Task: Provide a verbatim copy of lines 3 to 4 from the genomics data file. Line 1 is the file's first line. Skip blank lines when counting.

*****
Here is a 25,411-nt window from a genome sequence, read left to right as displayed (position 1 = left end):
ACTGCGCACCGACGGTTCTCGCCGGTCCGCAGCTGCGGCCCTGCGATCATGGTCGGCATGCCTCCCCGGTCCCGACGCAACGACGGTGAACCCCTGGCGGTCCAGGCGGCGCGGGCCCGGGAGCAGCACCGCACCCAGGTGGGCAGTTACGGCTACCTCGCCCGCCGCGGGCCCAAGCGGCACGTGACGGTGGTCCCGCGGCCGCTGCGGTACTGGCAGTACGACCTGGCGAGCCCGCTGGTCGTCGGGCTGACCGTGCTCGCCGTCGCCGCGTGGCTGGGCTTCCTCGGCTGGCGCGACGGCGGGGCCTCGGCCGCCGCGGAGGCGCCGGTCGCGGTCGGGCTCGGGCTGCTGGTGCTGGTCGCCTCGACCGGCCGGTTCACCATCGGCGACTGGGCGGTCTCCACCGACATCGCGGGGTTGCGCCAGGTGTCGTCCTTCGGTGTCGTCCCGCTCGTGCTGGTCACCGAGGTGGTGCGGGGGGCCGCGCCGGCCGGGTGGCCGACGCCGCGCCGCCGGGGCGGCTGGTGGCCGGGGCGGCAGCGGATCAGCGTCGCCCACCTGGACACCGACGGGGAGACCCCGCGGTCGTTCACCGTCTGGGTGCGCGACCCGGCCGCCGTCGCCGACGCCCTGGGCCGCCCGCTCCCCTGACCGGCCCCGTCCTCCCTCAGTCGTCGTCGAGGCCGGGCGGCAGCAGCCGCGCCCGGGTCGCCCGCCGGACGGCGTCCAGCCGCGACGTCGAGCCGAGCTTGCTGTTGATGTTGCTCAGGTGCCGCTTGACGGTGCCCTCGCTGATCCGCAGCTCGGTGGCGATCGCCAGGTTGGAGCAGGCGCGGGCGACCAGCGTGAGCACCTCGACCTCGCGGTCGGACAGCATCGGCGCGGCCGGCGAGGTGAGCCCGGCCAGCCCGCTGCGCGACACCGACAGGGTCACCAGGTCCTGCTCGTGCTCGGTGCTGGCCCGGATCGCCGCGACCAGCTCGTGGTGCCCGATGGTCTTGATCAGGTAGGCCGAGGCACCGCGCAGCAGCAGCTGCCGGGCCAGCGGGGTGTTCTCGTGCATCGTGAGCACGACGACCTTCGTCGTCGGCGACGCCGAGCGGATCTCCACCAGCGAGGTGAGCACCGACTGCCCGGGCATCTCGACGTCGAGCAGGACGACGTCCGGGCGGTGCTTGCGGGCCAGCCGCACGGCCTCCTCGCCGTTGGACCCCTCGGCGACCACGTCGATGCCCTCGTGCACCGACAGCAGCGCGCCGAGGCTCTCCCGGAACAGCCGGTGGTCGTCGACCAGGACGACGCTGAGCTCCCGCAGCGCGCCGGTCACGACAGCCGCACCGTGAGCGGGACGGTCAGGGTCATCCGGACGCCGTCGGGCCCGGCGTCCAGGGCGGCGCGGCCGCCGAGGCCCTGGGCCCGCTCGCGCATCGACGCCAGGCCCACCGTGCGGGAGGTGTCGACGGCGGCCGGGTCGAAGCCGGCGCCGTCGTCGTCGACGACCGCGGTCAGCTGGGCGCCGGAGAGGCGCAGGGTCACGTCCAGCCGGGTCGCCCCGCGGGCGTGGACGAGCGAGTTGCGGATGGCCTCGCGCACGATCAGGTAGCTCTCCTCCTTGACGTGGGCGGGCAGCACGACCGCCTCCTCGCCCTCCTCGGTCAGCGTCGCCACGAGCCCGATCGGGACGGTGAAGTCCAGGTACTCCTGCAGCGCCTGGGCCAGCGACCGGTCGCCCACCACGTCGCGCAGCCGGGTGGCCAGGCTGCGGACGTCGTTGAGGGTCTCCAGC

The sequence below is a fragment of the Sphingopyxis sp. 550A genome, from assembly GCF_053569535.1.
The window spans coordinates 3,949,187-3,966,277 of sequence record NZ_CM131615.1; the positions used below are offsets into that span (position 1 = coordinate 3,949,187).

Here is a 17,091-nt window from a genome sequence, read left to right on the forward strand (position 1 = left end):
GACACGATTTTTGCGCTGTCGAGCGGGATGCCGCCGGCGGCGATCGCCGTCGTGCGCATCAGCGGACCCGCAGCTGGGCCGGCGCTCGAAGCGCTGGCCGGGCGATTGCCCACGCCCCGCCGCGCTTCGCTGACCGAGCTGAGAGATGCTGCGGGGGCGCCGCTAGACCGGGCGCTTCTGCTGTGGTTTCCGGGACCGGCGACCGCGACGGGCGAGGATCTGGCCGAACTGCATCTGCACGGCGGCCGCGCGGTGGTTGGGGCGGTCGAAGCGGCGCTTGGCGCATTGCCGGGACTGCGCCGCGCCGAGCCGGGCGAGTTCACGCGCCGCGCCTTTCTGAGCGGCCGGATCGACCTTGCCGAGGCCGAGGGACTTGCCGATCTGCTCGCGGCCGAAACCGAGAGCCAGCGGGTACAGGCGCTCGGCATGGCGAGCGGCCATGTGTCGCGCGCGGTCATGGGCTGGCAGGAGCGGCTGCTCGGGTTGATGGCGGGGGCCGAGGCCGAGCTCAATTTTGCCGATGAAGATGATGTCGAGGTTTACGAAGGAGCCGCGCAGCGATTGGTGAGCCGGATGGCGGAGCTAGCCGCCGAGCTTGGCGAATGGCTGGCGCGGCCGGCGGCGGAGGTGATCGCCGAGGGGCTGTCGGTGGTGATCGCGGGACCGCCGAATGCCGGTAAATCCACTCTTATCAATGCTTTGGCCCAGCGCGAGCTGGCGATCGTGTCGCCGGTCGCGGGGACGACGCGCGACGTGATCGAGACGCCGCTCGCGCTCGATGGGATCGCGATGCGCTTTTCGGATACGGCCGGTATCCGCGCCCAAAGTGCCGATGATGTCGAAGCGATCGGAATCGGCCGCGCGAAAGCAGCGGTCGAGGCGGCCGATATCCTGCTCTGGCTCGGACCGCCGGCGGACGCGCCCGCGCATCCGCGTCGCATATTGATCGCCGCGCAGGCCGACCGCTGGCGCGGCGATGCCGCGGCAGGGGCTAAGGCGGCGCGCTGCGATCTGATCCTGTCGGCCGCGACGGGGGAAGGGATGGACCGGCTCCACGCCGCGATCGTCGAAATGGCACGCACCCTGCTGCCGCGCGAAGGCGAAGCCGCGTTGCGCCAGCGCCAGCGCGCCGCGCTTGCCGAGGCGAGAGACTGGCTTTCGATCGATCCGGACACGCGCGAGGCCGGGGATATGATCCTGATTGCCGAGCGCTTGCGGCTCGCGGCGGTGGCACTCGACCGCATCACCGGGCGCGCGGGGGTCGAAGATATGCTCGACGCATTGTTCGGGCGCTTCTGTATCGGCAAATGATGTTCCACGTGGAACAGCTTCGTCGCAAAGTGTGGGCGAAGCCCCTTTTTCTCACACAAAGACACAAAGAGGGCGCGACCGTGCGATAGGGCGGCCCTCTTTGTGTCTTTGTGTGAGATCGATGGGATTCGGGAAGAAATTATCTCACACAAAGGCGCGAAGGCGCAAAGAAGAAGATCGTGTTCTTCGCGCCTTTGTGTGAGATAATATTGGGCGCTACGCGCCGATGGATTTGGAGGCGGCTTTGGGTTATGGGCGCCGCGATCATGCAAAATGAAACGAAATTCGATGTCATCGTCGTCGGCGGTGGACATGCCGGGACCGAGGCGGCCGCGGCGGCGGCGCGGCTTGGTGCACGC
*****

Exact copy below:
The sequence below is a fragment of the Sphingopyxis sp. 550A genome, from assembly GCF_053569535.1.
The window spans coordinates 3,949,187-3,966,277 of sequence record NZ_CM131615.1; the positions used below are offsets into that span (position 1 = coordinate 3,949,187).